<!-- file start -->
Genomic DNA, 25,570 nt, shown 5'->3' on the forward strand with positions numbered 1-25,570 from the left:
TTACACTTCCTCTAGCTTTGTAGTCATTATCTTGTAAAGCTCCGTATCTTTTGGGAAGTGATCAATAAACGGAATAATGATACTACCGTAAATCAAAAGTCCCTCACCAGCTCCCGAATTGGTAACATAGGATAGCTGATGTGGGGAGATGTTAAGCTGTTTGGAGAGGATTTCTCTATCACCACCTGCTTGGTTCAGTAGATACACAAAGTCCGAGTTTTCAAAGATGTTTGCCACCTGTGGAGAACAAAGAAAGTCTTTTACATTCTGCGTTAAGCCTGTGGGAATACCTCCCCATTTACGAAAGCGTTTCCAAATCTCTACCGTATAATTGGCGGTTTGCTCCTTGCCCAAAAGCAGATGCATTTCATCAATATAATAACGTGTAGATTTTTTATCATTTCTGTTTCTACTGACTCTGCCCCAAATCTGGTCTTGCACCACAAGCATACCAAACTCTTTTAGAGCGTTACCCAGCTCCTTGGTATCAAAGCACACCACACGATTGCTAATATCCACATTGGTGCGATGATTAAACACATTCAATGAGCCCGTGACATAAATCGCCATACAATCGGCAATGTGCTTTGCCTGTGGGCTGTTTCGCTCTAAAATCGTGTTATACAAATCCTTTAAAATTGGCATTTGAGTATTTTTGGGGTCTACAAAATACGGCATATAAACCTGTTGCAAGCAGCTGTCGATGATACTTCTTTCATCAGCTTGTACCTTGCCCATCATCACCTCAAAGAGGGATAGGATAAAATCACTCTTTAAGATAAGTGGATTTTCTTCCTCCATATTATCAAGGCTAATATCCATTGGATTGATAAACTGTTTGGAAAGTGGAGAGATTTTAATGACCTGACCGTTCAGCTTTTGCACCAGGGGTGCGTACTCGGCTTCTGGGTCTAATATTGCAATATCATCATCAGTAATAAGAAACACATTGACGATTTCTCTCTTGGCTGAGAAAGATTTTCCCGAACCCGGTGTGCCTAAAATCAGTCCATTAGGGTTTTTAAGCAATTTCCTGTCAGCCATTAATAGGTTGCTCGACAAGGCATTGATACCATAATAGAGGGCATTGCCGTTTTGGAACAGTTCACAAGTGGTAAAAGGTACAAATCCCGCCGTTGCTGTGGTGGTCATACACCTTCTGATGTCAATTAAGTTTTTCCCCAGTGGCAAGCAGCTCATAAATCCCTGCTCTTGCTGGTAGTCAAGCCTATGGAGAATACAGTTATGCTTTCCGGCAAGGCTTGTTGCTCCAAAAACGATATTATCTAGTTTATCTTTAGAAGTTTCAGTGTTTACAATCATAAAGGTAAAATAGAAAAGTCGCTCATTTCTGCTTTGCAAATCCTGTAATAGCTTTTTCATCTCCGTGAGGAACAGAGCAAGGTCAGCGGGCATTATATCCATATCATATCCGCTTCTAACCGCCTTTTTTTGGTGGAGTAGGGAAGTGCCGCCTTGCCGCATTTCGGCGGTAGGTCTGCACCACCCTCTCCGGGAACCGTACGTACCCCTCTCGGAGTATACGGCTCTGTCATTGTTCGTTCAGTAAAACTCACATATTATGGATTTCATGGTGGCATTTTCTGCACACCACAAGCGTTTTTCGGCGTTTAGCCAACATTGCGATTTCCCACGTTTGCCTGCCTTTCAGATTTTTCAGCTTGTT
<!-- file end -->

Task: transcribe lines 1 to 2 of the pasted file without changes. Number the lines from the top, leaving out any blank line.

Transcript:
Genomic DNA, 25,570 nt, shown 5'->3' on the forward strand with positions numbered 1-25,570 from the left:
TTACACTTCCTCTAGCTTTGTAGTCATTATCTTGTAAAGCTCCGTATCTTTTGGGAAGTGATCAATAAACGGAATAATGATACTACCGTAAATCAAAAGTCCCTCACCAGCTCCCGAATTGGTAACATAGGATAGCTGATGTGGGGAGATGTTAAGCTGTTTGGAGAGGATTTCTCTATCACCACCTGCTTGGTTCAGTAGATACACAAAGTCCGAGTTTTCAAAGATGTTTGCCACCTGTGGAGAACAAAGAAAGTCTTTTACATTCTGCGTTAAGCCTGTGGGAATACCTCCCCATTTACGAAAGCGTTTCCAAATCTCTACCGTATAATTGGCGGTTTGCTCCTTGCCCAAAAGCAGATGCATTTCATCAATATAATAACGTGTAGATTTTTTATCATTTCTGTTTCTACTGACTCTGCCCCAAATCTGGTCTTGCACCACAAGCATACCAAACTCTTTTAGAGCGTTACCCAGCTCCTTGGTATCAAAGCACACCACACGATTGCTAATATCCACATTGGTGCGATGATTAAACACATTCAATGAGCCCGTGACATAAATCGCCATACAATCGGCAATGTGCTTTGCCTGTGGGCTGTTTCGCTCTAAAATCGTGTTATACAAATCCTTTAAAATTGGCATTTGAGTATTTTTGGGGTCTACAAAATACGGCATATAAACCTGTTGCAAGCAGCTGTCGATGATACTTCTTTCATCAGCTTGTACCTTGCCCATCATCACCTCAAAGAGGGATAGGATAAAATCACTCTTTAAGATAAGTGGATTTTCTTCCTCCATATTATCAAGGCTAATATCCATTGGATTGATAAACTGTTTGGAAAGTGGAGAGATTTTAATGACCTGACCGTTCAGCTTTTGCACCAGGGGTGCGTACTCGGCTTCTGGGTCTAATATTGCAATATCATCATCAGTAATAAGAAACACATTGACGATTTCTCTCTTGGCTGAGAAAGATTTTCCCGAACCCGGTGTGCCTAAAATCAGTCCATTAGGGTTTTTAAGCAATTTCCTGTCAGCCATTAATAGGTTGCTCGACAAGGCATTGATACCATAATAGAGGGCATTGCCGTTTTGGAACAGTTCACAAGTGGTAAAAGGTACAAATCCCGCCGTTGCTGTGGTGGTCATACACCTTCTGATGTCAATTAAGTTTTTCCCCAGTGGCAAGCAGCTCATAAATCCCTGCTCTTGCTGGTAGTCAAGCCTATGGAGAATACAGTTATGCTTTCCGGCAAGGCTTGTTGCTCCAAAAACGATATTATCTAGTTTATCTTTAGAAGTTTCAGTGTTTACAATCATAAAGGTAAAATAGAAAAGTCGCTCATTTCTGCTTTGCAAATCCTGTAATAGCTTTTTCATCTCCGTGAGGAACAGAGCAAGGTCAGCGGGCATTATATCCATATCATATCCGCTTCTAACCGCCTTTTTTTGGTGGAGTAGGGAAGTGCCGCCTTGCCGCATTTCGGCGGTAGGTCTGCACCACCCTCTCCGGGAACCGTACGTACCCCTCTCGGAGTATACGGCTCTGTCATTGTTCGTTCAGTAAAACTCACATATTATGGATTTCATGGTGGCATTTTCTGCACACCACAAGCGTTTTTCGGCGTTTAGCCAACATTGCGATTTCCCACGTTTGCCTGCCTTTCAGATTTTTCAGCTTGTT